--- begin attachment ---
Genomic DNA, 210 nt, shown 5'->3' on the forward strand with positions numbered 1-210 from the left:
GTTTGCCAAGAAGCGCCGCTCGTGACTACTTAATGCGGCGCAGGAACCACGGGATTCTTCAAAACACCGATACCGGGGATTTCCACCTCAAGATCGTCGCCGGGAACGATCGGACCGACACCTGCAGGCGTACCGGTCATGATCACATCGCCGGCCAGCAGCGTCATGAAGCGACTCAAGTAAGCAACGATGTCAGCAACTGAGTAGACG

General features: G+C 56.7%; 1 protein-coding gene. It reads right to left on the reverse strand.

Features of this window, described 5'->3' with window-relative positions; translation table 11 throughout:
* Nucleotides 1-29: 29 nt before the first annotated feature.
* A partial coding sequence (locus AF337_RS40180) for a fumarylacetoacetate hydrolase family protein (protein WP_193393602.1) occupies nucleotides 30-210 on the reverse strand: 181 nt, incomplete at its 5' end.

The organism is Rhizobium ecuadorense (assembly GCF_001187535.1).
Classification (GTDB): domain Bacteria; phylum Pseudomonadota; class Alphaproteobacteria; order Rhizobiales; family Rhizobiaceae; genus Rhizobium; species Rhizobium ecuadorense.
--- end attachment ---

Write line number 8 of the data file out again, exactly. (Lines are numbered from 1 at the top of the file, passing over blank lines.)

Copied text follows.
Classification (GTDB): domain Bacteria; phylum Pseudomonadota; class Alphaproteobacteria; order Rhizobiales; family Rhizobiaceae; genus Rhizobium; species Rhizobium ecuadorense.